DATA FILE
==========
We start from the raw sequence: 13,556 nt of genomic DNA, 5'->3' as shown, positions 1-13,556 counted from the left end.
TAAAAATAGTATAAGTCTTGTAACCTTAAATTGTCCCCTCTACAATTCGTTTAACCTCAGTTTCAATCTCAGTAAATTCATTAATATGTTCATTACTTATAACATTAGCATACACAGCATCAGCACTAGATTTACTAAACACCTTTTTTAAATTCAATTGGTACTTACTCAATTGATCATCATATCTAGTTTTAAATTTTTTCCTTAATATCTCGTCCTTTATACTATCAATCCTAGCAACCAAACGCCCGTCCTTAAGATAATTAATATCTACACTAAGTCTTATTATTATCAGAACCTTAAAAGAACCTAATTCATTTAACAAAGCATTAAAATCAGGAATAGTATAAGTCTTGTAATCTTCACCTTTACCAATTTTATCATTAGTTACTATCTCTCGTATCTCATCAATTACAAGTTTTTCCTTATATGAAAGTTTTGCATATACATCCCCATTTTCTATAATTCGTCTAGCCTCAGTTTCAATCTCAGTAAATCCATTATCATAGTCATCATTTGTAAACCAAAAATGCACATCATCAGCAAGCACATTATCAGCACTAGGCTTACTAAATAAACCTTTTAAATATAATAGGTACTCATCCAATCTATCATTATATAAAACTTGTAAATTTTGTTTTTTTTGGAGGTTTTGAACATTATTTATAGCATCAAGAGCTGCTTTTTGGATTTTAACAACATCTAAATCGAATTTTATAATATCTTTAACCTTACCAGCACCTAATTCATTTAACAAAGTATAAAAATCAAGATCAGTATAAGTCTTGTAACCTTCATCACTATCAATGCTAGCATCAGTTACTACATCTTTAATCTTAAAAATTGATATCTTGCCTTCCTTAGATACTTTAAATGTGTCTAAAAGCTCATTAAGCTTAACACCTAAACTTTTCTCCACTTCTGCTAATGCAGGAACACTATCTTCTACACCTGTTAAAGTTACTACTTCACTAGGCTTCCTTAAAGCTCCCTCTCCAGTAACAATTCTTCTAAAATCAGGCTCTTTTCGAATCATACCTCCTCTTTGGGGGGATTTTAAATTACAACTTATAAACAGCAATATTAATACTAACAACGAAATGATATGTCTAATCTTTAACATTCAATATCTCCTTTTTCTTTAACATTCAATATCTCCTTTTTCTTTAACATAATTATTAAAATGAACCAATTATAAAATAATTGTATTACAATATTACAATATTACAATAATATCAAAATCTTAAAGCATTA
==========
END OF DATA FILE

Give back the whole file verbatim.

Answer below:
We start from the raw sequence: 13,556 nt of genomic DNA, 5'->3' as shown, positions 1-13,556 counted from the left end.
TAAAAATAGTATAAGTCTTGTAACCTTAAATTGTCCCCTCTACAATTCGTTTAACCTCAGTTTCAATCTCAGTAAATTCATTAATATGTTCATTACTTATAACATTAGCATACACAGCATCAGCACTAGATTTACTAAACACCTTTTTTAAATTCAATTGGTACTTACTCAATTGATCATCATATCTAGTTTTAAATTTTTTCCTTAATATCTCGTCCTTTATACTATCAATCCTAGCAACCAAACGCCCGTCCTTAAGATAATTAATATCTACACTAAGTCTTATTATTATCAGAACCTTAAAAGAACCTAATTCATTTAACAAAGCATTAAAATCAGGAATAGTATAAGTCTTGTAATCTTCACCTTTACCAATTTTATCATTAGTTACTATCTCTCGTATCTCATCAATTACAAGTTTTTCCTTATATGAAAGTTTTGCATATACATCCCCATTTTCTATAATTCGTCTAGCCTCAGTTTCAATCTCAGTAAATCCATTATCATAGTCATCATTTGTAAACCAAAAATGCACATCATCAGCAAGCACATTATCAGCACTAGGCTTACTAAATAAACCTTTTAAATATAATAGGTACTCATCCAATCTATCATTATATAAAACTTGTAAATTTTGTTTTTTTTGGAGGTTTTGAACATTATTTATAGCATCAAGAGCTGCTTTTTGGATTTTAACAACATCTAAATCGAATTTTATAATATCTTTAACCTTACCAGCACCTAATTCATTTAACAAAGTATAAAAATCAAGATCAGTATAAGTCTTGTAACCTTCATCACTATCAATGCTAGCATCAGTTACTACATCTTTAATCTTAAAAATTGATATCTTGCCTTCCTTAGATACTTTAAATGTGTCTAAAAGCTCATTAAGCTTAACACCTAAACTTTTCTCCACTTCTGCTAATGCAGGAACACTATCTTCTACACCTGTTAAAGTTACTACTTCACTAGGCTTCCTTAAAGCTCCCTCTCCAGTAACAATTCTTCTAAAATCAGGCTCTTTTCGAATCATACCTCCTCTTTGGGGGGATTTTAAATTACAACTTATAAACAGCAATATTAATACTAACAACGAAATGATATGTCTAATCTTTAACATTCAATATCTCCTTTTTCTTTAACATTCAATATCTCCTTTTTCTTTAACATAATTATTAAAATGAACCAATTATAAAATAATTGTATTACAATATTACAATATTACAATAATATCAAAATCTTAAAGCATTA